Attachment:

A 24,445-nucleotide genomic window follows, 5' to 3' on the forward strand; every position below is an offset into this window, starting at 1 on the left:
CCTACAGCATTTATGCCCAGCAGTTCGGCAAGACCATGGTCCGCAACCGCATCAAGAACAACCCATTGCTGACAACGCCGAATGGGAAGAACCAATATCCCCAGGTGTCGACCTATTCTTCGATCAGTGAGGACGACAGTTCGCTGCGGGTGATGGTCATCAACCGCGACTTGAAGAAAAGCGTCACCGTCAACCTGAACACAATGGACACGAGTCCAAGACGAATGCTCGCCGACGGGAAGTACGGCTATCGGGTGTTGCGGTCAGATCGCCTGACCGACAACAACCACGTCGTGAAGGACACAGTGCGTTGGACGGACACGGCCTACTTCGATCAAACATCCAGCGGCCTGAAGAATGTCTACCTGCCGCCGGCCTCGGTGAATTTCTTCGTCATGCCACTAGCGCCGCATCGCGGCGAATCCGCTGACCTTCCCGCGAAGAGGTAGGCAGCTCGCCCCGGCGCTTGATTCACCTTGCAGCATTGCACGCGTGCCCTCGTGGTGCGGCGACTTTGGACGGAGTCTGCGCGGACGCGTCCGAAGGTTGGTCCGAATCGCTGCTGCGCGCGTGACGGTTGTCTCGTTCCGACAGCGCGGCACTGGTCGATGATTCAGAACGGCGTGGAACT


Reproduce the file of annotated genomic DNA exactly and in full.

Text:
A 24,445-nucleotide genomic window follows, 5' to 3' on the forward strand; every position below is an offset into this window, starting at 1 on the left:
CCTACAGCATTTATGCCCAGCAGTTCGGCAAGACCATGGTCCGCAACCGCATCAAGAACAACCCATTGCTGACAACGCCGAATGGGAAGAACCAATATCCCCAGGTGTCGACCTATTCTTCGATCAGTGAGGACGACAGTTCGCTGCGGGTGATGGTCATCAACCGCGACTTGAAGAAAAGCGTCACCGTCAACCTGAACACAATGGACACGAGTCCAAGACGAATGCTCGCCGACGGGAAGTACGGCTATCGGGTGTTGCGGTCAGATCGCCTGACCGACAACAACCACGTCGTGAAGGACACAGTGCGTTGGACGGACACGGCCTACTTCGATCAAACATCCAGCGGCCTGAAGAATGTCTACCTGCCGCCGGCCTCGGTGAATTTCTTCGTCATGCCACTAGCGCCGCATCGCGGCGAATCCGCTGACCTTCCCGCGAAGAGGTAGGCAGCTCGCCCCGGCGCTTGATTCACCTTGCAGCATTGCACGCGTGCCCTCGTGGTGCGGCGACTTTGGACGGAGTCTGCGCGGACGCGTCCGAAGGTTGGTCCGAATCGCTGCTGCGCGCGTGACGGTTGTCTCGTTCCGACAGCGCGGCACTGGTCGATGATTCAGAACGGCGTGGAACT